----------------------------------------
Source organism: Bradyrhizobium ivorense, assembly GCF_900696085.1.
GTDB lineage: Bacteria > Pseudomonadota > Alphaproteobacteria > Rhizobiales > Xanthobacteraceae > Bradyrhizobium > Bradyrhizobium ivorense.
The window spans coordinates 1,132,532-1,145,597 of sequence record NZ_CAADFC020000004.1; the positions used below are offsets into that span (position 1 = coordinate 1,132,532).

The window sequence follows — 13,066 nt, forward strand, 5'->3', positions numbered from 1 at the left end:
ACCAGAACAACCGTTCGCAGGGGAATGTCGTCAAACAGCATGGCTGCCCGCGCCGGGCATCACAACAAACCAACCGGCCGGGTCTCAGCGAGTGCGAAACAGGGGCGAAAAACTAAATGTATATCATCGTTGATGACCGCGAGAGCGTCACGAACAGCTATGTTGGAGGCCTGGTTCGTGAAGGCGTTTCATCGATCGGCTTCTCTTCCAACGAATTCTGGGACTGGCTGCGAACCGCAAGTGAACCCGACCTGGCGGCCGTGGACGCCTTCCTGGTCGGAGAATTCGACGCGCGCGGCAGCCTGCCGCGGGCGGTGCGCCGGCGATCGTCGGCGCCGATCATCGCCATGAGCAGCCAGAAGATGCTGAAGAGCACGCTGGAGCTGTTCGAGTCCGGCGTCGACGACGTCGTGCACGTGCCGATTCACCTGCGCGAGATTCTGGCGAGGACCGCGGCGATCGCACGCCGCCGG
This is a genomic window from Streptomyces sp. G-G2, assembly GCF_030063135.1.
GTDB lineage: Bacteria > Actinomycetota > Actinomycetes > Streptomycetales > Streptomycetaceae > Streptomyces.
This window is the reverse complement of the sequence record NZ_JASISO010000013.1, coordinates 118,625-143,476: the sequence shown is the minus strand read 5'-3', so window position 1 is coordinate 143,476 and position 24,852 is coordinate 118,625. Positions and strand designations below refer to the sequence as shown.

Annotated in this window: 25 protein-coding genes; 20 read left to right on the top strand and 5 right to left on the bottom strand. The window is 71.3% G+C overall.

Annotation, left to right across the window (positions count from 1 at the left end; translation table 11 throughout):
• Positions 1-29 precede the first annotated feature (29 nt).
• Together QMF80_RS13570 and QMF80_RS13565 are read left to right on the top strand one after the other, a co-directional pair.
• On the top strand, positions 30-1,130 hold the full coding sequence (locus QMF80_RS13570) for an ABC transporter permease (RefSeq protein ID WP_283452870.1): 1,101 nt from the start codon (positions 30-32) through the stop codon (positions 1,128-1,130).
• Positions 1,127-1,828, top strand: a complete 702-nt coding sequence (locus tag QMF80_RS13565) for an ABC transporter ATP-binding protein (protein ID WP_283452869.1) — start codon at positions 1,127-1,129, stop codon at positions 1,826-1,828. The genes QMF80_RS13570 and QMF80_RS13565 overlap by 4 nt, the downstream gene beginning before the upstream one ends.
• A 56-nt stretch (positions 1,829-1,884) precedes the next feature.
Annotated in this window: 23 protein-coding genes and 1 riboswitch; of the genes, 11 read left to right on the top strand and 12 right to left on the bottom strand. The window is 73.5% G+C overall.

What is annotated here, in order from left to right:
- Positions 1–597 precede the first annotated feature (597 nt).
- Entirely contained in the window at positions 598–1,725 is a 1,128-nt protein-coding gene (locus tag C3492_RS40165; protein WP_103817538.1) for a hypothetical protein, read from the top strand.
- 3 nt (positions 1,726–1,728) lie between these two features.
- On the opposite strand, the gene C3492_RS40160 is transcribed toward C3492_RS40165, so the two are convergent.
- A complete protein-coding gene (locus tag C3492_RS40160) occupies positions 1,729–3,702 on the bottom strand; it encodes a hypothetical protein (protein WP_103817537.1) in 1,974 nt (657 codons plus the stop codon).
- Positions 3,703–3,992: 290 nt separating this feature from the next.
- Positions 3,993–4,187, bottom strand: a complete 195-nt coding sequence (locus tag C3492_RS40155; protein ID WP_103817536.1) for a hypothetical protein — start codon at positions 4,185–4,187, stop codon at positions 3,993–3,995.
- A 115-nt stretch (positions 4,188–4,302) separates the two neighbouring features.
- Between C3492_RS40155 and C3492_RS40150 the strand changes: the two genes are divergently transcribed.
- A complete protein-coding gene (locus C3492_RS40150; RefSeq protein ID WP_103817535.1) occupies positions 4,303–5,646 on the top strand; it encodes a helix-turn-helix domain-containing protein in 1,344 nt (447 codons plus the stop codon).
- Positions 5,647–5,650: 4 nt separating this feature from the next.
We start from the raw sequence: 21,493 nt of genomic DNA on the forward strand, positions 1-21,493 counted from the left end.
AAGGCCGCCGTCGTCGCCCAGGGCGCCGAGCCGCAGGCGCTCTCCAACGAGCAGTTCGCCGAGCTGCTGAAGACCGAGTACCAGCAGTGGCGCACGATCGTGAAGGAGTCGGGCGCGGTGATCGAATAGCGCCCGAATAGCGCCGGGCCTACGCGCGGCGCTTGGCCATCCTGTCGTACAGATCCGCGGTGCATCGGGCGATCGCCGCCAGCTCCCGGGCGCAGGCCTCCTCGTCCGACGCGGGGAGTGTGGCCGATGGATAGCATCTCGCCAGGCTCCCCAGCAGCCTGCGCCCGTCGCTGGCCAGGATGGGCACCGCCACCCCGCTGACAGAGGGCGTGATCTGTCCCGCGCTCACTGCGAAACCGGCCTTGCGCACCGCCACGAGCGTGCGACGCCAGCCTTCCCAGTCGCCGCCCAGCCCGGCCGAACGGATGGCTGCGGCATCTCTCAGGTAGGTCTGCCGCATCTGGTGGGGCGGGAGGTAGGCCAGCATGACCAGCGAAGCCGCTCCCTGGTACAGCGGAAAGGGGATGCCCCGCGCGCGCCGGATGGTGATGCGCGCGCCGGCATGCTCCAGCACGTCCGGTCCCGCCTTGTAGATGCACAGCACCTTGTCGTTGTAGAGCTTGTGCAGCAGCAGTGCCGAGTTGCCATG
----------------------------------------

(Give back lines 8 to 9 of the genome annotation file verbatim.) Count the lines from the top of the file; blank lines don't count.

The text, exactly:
This window is the reverse complement of the sequence record NZ_JASISO010000013.1, coordinates 118,625-143,476: the sequence shown is the minus strand read 5'-3', so window position 1 is coordinate 143,476 and position 24,852 is coordinate 118,625. Positions and strand designations below refer to the sequence as shown.

Annotated in this window: 25 protein-coding genes; 20 read left to right on the top strand and 5 right to left on the bottom strand. The window is 71.3% G+C overall.